Archive for August, 2010

Set Detailing for Starship Farragut

While the Starship Farragut Set Construction Crew continues their efforts in St. Marys, GA – I’m sharing an update on some of the set detailing happening up here in the Washington, DC area. 

My Dad built three ‘scanners’ for our ship sets – one for the science station, one for the engineering station, and the other for the side transporter console mounted on the wall. 

Got Scanners?

The completed scanner in the middle is one that was made in the early 2000’s with help from my dad using measurements derived from the Desilu blueprints of the original “Spock Scanner.”  Thanks to Starship Farragut and TREK FAN Film supporter, Ralph Miller for authenticating my measurements for accuracy. 

I could be wrong, but I don’t recall the Engineering Station or the Side Transporter Console having the turn knob or the ribbed fins on top – I’ll have to research this further to confirm.

Completed Science Scanner in Action

The three scanners need to be further sanded and primed – didn’t have any light or medium grey primer lying around, so I used some old dark grey primer.  By the way – this is the same color used for the bases of our Burke chairs (chair bases for the 2nd & 3rd seasons were dark/charcoal grey and the chair bases for the 1st season were black). 

Cut Burke Chair for Back Insert

Speaking of ‘Burke Chairs” – I’m working on four Burke chairs for our sets (three bridge chairs and one armed chair for the Captain’s Quarters).  The original TREK chairs had the lip cut out for securely holding the chair back.  I cut the lip off the chair above using a Jigsaw – my first attempt and it was surprisingly easier to do than I thought.   I still have to use the hand belt sander to even out and smooth the exposed armed area.  Special thanks to Ralph Miller and Mike Bednar for their guidance and  tips, as well as to my Dad for all his help.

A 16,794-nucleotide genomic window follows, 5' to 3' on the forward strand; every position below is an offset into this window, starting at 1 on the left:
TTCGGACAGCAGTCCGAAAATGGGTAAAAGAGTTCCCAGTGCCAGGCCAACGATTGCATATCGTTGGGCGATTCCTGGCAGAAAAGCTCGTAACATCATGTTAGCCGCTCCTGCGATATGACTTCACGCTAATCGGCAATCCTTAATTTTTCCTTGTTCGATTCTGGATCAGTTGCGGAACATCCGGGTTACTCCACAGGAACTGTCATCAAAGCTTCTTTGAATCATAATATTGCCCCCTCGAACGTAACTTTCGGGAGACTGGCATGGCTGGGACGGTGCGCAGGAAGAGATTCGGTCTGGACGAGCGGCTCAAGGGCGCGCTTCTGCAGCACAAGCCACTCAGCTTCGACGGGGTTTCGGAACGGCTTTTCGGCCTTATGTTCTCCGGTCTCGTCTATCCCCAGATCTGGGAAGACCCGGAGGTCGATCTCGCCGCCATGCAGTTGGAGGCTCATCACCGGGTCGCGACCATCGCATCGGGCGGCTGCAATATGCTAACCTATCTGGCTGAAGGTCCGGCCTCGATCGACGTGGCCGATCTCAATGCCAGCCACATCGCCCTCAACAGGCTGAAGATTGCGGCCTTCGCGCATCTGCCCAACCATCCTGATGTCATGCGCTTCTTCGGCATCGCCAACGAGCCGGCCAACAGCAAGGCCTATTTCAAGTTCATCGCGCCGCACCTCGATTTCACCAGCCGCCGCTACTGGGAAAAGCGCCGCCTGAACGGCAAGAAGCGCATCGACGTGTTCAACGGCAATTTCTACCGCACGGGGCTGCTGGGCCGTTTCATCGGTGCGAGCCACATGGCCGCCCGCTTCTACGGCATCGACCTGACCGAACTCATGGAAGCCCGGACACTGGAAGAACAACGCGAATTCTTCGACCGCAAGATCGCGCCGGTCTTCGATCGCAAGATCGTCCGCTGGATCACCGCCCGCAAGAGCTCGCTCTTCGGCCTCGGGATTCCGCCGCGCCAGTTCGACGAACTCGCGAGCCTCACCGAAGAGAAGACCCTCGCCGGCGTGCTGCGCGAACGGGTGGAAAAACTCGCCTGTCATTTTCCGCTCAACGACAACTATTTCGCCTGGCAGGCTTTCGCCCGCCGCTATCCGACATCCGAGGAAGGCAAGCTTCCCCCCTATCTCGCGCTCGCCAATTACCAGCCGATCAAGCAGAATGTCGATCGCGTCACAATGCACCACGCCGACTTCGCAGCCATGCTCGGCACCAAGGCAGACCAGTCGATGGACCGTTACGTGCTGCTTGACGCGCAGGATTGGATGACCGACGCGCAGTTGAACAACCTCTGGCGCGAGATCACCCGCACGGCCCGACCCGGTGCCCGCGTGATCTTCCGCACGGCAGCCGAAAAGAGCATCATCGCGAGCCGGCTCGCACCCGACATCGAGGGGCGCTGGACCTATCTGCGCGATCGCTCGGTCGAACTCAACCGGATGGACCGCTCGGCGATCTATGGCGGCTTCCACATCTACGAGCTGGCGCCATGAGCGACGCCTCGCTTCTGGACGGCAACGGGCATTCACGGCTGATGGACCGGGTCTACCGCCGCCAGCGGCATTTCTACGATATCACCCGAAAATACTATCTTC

On my last blog update – I provided some pics of a screen-used Burke.  I eluded to a ‘friend’ in California who owns an original Burke chair and who allowed me to remove it for measuring and doing a tracing of it.   This person’s name is Brian Makepeace (wanted to get his permission prior to posting – received it after posting the last blog).  Working with a tracing of his chair back – made a revised back pattern for enhancing its appearance.

Lastly, my dad helped to make some of the small black boxes that are mounted on each bridge station for the datatapes to rest when not in use.

New Meaning to the Words, “Little Black Box”
I’ll be posting a set construction update with pictures from our Project Manager, Mike Bednar and from the St. Marys’ team later this week.   

Scratch-Built TOS Star Trek Props


In looking for some old photos, I came across some that Mike Bednar gave me of some scratch-built, Star Trek – The Original Series (TOS) props he made in the early 1990’s.

The first one is of the classic phaser pistol weapon.  Keep in mind that when it was constructed, there were no BlueRay discs, DVDs, and the Internet was still in its infancy.  Mike used what reference was available at the time, as well as common-found items to construct the prop you see before you.

A Work of Art...

The next one is of the iconic communicator – the communications device used to confer between the ship’s bridge in space to the landing party on the planet.  If you didn’t have this baby, you were pretty much out of luck!  Again, Mike used what limited reference material was available with common-found items.

Another "Bednar" Prop

Both are two examples of great work and like Mike, I too was fascinated by these props.  Unfortunately, Mike sold these pieces of art to a fan shortly after making them.  Perhaps one of you reading this blog possesses it!

For the Starship Farragut project, Mike is our main propmaster and makes many of the props used in our films.  In fact, just as Irving A. Feinberg was the propmaster on the original series of Star Trek and where the cast and crew referred to props as “Feinbergers,” we too refer to our props in similar fashion, “That’s a Bednar.”